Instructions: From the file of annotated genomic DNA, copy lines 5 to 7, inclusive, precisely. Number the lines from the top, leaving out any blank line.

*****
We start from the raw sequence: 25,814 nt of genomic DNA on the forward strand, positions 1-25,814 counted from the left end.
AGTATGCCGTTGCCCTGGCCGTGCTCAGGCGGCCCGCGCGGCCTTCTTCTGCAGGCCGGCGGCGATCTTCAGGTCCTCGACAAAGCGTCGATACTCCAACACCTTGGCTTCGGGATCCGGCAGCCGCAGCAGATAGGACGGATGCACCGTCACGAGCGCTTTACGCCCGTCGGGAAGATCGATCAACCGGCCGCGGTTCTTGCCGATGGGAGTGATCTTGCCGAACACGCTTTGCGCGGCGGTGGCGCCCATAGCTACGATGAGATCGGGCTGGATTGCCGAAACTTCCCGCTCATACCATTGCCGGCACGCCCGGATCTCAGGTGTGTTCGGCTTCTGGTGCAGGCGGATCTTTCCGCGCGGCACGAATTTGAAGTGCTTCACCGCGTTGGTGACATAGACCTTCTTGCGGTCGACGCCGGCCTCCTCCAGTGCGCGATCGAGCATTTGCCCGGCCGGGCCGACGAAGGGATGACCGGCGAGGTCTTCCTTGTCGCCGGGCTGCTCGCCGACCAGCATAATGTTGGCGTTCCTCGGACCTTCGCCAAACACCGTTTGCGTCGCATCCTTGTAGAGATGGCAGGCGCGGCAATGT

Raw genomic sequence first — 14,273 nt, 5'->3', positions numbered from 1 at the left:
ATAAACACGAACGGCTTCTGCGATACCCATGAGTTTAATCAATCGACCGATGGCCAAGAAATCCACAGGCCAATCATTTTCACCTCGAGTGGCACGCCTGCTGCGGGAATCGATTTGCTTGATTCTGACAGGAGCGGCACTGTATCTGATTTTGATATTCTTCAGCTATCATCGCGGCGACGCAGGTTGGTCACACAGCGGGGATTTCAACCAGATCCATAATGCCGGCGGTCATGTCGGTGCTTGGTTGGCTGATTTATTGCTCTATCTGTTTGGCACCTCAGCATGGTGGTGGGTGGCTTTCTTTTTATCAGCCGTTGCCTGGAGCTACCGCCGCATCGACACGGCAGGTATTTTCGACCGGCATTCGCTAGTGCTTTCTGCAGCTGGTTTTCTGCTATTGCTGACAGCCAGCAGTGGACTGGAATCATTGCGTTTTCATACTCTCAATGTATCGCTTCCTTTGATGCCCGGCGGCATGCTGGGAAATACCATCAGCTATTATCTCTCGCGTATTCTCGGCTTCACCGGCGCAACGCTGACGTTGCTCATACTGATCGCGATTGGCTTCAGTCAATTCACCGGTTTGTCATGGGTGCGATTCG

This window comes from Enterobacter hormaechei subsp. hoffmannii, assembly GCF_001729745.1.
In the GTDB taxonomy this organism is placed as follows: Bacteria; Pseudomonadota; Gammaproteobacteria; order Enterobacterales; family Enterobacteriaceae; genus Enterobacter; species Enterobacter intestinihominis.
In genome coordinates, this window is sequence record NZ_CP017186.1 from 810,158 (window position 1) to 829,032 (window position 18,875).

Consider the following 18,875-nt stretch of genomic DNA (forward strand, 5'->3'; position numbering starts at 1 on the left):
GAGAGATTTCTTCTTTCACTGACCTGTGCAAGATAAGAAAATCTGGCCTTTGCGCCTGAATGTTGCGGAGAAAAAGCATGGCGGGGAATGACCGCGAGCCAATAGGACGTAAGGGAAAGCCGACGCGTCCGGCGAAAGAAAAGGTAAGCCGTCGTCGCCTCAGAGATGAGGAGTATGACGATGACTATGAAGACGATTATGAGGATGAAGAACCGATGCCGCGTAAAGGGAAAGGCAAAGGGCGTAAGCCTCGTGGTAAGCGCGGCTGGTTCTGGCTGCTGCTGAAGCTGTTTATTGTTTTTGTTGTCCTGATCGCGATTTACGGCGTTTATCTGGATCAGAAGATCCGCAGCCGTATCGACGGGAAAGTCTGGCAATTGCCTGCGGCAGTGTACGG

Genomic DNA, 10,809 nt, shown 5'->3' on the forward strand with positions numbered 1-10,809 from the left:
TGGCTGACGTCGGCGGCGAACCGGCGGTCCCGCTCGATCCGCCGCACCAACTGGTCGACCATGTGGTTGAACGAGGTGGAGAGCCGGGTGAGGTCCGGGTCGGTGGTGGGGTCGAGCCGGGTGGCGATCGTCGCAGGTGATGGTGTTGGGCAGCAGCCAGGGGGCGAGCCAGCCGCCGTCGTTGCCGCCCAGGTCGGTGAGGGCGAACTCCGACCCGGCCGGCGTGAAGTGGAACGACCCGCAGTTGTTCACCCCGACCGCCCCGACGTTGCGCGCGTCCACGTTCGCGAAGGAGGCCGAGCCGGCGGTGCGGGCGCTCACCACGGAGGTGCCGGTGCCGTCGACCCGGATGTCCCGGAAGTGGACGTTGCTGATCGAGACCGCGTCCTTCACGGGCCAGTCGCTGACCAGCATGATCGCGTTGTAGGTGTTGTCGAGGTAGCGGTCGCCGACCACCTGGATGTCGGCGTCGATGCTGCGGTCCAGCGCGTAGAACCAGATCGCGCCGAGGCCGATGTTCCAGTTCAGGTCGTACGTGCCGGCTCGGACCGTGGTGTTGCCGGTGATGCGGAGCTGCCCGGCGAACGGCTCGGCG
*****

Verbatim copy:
This window comes from Enterobacter hormaechei subsp. hoffmannii, assembly GCF_001729745.1.
In the GTDB taxonomy this organism is placed as follows: Bacteria; Pseudomonadota; Gammaproteobacteria; order Enterobacterales; family Enterobacteriaceae; genus Enterobacter; species Enterobacter intestinihominis.
In genome coordinates, this window is sequence record NZ_CP017186.1 from 810,158 (window position 1) to 829,032 (window position 18,875).